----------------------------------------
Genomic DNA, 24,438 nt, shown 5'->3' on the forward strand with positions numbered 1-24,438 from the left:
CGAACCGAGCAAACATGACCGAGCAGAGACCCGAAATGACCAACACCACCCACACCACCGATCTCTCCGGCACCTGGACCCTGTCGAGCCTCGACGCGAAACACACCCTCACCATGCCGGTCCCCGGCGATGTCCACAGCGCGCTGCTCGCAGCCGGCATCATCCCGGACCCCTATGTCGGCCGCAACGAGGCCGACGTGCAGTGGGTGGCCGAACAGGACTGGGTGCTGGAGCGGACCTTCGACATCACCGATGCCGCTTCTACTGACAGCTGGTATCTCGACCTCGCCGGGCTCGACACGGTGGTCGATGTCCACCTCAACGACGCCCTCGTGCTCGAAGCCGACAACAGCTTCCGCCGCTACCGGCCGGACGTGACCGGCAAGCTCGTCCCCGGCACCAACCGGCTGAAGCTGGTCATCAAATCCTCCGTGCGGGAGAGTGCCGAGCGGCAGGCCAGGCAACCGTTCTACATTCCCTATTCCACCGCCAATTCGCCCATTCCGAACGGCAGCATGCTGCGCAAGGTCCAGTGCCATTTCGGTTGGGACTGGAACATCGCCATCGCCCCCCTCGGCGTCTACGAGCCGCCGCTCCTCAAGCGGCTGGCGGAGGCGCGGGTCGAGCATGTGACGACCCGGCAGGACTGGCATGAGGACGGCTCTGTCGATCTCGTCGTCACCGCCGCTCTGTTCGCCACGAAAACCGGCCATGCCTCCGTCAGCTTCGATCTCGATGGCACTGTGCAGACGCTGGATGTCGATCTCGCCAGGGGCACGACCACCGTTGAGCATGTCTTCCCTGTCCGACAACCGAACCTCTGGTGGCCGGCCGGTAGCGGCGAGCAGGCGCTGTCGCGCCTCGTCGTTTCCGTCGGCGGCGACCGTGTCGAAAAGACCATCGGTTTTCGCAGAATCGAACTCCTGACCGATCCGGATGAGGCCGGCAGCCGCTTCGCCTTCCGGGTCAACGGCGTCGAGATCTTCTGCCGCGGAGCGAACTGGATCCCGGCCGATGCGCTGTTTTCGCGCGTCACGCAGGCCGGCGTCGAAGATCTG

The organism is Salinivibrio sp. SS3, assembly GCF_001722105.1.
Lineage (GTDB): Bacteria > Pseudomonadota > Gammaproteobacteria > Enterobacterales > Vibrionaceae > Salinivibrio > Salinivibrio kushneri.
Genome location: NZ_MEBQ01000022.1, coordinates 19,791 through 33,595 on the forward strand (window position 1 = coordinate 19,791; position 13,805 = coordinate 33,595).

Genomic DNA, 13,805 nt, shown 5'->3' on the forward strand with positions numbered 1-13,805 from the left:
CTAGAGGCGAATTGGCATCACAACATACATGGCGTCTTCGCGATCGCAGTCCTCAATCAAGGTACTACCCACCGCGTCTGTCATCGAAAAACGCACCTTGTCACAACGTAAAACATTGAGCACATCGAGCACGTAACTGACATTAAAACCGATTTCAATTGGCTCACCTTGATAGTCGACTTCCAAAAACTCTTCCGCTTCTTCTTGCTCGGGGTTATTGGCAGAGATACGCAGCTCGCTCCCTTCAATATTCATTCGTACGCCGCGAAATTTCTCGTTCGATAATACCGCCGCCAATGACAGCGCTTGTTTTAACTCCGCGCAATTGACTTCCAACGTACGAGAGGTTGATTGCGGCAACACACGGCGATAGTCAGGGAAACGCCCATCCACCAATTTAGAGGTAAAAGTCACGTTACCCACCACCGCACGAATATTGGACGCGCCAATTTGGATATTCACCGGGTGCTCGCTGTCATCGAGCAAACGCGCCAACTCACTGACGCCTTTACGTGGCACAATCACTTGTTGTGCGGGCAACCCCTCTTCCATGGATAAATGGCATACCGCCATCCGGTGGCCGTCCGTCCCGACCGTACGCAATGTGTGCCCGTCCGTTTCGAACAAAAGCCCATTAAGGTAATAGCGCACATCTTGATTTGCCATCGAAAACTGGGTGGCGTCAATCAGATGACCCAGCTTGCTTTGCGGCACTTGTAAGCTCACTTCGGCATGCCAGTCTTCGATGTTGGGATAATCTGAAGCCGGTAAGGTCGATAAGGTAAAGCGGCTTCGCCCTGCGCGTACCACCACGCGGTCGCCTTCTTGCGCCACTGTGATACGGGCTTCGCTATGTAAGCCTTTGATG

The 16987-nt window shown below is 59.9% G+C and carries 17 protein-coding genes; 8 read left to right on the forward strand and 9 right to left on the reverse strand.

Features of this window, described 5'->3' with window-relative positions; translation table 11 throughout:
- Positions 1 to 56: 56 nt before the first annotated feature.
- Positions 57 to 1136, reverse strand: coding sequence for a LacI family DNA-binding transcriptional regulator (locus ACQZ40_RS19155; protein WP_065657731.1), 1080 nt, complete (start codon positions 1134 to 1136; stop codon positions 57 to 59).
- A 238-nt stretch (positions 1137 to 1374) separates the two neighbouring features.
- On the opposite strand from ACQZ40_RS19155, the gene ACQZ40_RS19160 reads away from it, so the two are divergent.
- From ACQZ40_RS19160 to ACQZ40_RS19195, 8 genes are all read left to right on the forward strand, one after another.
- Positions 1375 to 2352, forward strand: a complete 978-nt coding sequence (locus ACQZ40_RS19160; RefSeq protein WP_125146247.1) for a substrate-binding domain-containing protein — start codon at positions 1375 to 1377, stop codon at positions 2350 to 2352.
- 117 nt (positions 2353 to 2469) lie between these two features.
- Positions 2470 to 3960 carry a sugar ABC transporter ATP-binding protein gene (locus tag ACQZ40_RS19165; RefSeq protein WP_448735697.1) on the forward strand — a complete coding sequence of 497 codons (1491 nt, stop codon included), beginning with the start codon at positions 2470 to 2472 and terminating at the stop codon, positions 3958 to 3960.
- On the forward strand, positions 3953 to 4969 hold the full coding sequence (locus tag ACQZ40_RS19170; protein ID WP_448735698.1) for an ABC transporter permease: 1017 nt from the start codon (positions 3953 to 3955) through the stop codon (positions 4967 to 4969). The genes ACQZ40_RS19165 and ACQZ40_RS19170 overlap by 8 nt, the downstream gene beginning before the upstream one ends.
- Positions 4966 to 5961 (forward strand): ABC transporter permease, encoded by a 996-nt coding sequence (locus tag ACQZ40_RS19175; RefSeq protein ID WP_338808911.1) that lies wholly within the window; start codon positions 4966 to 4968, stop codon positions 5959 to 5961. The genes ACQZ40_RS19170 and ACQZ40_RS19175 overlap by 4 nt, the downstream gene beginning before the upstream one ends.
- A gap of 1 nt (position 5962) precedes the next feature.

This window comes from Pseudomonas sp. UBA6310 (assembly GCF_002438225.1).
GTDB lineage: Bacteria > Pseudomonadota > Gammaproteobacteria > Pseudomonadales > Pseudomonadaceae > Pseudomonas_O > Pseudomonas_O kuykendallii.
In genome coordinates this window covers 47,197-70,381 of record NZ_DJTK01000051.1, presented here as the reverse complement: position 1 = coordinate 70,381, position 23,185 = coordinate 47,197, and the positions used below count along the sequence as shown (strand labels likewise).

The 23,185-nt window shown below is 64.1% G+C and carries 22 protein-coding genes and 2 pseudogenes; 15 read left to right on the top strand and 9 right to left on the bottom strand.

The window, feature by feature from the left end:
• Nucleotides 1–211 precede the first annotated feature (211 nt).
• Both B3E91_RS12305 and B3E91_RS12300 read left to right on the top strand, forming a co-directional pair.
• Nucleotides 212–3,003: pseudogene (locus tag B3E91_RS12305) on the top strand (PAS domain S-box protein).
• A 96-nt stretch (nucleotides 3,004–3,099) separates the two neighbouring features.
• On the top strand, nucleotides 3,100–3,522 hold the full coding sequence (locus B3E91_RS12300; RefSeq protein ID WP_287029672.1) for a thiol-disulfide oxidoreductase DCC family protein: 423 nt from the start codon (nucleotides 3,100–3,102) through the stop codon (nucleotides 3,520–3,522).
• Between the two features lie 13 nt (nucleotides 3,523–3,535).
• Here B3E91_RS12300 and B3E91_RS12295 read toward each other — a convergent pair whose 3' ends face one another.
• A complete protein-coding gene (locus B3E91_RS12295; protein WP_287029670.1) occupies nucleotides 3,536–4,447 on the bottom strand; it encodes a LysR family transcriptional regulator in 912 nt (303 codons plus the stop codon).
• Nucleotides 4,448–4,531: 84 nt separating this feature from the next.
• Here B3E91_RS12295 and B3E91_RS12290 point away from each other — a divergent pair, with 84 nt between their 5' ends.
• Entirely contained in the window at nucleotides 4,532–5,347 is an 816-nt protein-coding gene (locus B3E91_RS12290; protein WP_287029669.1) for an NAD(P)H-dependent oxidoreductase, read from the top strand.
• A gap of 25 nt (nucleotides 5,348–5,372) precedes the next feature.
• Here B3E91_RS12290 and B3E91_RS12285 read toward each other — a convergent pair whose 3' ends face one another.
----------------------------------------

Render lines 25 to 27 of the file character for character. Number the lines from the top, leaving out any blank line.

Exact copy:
The window, feature by feature from the left end:
• Nucleotides 1–211 precede the first annotated feature (211 nt).
• Both B3E91_RS12305 and B3E91_RS12300 read left to right on the top strand, forming a co-directional pair.